Brussels will battle for French fishermen and their demands for improved access to UK waters in talk in London on Wednesday after the EU threatened Britain with a sausage trade war.
EU officials warned they intend to be “firm” in pressing the case for Channel fishing boats in British waters and around Jersey in talks over the implementation of the Brexit treaties and trade deal.
The European Commission will accuse Britain of not granting enough licences for UK waters. Separately it will allege that Jersey’s government broke the Brexit fishing agreement by introducing new conditions on licences.
The meetings in London will already take place against the backdrop of strained UK-EU relations.
The European Commission said on Tuesday that it was prepared to hit the UK with tariffs and risk a trade war if the Government overrode the Brexit treaty to ensure Northern Irish shops could continue selling British chilled meats.
“The EU will be firm on some of the issues that have arisen in recent months,” an official said, “and specifically, I would say on the question of licences for fishing in waters around Jersey.”
Royal Navy and French ships were dispatched to the port of Jersey’s capital St Helier on May 6, which was blockaded by a flotilla of about 60 furious fishermen.
The stand-off came after a French minister threatened to cut off Jersey’s electricity supply because the government there had introduced new conditions on the granting of fishing licences.
The row was put on ice until the end of the month, with Jersey agreeing to pause the new restrictions until then.
On Monday night, Boris Johnson and Emmanuel Macron tried to dampen down tensions. “On fishing, the Prime Minister and President agreed to work together to avoid any further escalation over the issue of fishing access,” a Downing Street spokesperson said.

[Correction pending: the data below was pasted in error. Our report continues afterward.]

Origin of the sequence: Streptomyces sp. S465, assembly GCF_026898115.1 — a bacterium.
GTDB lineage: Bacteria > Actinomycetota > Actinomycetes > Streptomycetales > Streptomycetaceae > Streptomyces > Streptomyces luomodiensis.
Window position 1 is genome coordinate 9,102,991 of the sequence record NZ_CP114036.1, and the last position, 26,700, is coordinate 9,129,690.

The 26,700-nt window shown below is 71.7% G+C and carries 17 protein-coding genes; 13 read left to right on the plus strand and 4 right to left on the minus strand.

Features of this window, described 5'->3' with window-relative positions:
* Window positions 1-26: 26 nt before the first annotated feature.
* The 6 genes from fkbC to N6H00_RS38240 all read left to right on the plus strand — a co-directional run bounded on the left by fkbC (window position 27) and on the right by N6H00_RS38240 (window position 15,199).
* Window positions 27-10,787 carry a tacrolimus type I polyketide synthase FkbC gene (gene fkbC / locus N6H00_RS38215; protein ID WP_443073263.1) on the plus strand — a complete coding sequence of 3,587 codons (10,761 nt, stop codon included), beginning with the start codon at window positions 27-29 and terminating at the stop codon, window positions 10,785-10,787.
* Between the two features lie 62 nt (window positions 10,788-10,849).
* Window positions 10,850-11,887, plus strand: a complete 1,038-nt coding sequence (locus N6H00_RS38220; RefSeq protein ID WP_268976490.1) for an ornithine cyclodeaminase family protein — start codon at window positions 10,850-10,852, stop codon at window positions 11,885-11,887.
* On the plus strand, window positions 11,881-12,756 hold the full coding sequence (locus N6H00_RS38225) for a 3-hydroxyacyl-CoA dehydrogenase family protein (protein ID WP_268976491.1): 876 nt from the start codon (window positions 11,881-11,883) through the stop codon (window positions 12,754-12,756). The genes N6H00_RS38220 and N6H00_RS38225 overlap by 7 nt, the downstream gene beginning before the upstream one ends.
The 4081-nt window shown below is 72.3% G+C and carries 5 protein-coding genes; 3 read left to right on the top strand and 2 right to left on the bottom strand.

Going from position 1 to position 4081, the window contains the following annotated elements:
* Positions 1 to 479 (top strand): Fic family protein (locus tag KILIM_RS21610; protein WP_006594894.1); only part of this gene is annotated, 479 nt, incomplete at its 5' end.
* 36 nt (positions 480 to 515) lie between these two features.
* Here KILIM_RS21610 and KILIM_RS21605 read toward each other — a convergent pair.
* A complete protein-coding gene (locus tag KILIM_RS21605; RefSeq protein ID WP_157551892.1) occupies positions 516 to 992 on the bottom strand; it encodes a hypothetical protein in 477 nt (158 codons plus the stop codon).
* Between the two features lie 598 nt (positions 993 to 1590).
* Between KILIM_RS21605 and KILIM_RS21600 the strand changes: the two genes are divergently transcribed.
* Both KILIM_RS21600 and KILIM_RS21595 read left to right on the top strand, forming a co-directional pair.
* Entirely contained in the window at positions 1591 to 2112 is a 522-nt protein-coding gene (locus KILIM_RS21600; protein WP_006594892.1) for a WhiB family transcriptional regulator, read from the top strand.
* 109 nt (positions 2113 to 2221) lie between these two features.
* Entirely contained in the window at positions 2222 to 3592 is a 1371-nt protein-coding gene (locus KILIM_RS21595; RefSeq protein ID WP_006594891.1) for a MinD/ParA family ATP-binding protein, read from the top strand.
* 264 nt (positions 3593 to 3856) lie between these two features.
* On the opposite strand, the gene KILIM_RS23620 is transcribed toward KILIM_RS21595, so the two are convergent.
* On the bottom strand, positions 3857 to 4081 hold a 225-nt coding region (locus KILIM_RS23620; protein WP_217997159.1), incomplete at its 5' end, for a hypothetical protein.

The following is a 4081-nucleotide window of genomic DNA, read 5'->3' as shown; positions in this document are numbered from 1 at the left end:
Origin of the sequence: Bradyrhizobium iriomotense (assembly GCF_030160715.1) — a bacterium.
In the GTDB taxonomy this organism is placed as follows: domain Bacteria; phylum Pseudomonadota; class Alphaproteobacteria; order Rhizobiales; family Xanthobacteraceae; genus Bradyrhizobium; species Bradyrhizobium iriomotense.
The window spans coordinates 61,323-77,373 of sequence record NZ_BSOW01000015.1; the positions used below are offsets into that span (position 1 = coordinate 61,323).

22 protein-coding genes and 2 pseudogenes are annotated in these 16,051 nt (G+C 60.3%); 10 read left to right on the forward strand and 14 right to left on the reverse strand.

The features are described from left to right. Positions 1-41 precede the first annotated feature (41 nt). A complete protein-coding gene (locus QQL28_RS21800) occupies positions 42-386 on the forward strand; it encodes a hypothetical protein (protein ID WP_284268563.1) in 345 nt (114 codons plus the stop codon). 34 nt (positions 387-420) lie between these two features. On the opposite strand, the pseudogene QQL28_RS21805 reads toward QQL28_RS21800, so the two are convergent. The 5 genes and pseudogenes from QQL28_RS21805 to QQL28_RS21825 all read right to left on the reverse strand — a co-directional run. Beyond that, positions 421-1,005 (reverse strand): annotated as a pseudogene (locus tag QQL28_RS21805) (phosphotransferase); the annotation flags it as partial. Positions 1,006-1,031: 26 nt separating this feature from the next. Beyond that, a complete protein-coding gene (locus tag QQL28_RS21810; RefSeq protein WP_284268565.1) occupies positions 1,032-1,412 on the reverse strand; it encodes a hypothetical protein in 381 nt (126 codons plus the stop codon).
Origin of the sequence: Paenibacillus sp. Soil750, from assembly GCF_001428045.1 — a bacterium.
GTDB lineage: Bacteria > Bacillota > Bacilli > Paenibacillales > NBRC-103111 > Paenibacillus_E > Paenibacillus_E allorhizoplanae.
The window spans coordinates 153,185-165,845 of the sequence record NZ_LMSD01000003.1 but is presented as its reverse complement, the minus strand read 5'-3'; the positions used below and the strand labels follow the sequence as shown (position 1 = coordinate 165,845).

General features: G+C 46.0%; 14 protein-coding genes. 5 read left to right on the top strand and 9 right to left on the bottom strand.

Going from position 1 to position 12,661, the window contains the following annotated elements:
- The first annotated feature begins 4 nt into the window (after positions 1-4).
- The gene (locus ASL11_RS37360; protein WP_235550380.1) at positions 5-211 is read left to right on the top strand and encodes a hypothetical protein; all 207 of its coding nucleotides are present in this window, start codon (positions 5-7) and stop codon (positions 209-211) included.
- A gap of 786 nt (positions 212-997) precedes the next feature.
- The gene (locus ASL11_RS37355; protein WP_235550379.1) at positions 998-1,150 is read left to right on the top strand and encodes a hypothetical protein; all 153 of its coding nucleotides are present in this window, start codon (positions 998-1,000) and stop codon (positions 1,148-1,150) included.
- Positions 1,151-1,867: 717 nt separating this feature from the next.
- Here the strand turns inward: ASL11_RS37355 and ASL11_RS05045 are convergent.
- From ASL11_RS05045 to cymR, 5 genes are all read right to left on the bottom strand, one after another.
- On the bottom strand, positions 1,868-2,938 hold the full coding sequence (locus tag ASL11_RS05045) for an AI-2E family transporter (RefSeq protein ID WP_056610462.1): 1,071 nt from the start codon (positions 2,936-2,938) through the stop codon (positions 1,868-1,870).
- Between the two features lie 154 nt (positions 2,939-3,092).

“The Prime Minister stressed the importance the UK places on having an agreement which respects our new status as an independent coastal state and works for the UK fishing industry.”
Brussels has backed Paris and said the conditions on where and for how long French fishermen could fish and with what equipment broke the Brexit fishing agreement. The UK, which is negotiating on the Channel Island’s behalf, contests that.
Jersey licences come with conditions “at the very last minute”, which “seriously limits” fishing opportunities, the EU official said.
“That in turn, endangers the livelihood of a fisherman and his family,” the official said. Brussels is also unhappy with the number of licences granted to French fishermen to fish UK waters. Under the terms of the Brexit deal on fish, boats that can show historic fishing activity in British waters have a right to continued access.
However, smaller channel boats do not typically carry the electronic logging equipment needed to prove historic activity.
“For many of these vessels, given the size of the vessel, the nature of the vessel, there’s only one place where they can fish,” the EU official said, “There’s no alternative place to fish, so the answer should be pretty obvious.”
British negotiators are pushing for a system using internationally agreed ocean zones to make informed decisions over where the smaller boats may have fished in the past.
The UK and EU reached a deal for total allowable catch of shared stocks of fish earlier this month, which the commission said proved the two sides could find solutions if they worked together.
Details of the fishing agreement for the rest of this year remain secret for now until it is approved by EU governments.
Fishing industry sources said they were anxious that the agreement would be another sellout, after Mr Johnson secured a smaller post-Brexit repatriation of the catch in UK waters than hoped for in the Brexit talks.
EU officials said the annual agreement set a precedent “from which in principle there should not be too much divergence” and could form the basis for deals over the next few years.
The Telegraph understands that Brussels will also raise the issue of the detention of EU citizens by the Home Office at the border.
It accuses the UK of discriminating between EU citizens by targeting some from certain countries, such as Romania, more than others.
EU officials said they had received Home Office guidance to ensure any future detentions were proportionate and justified.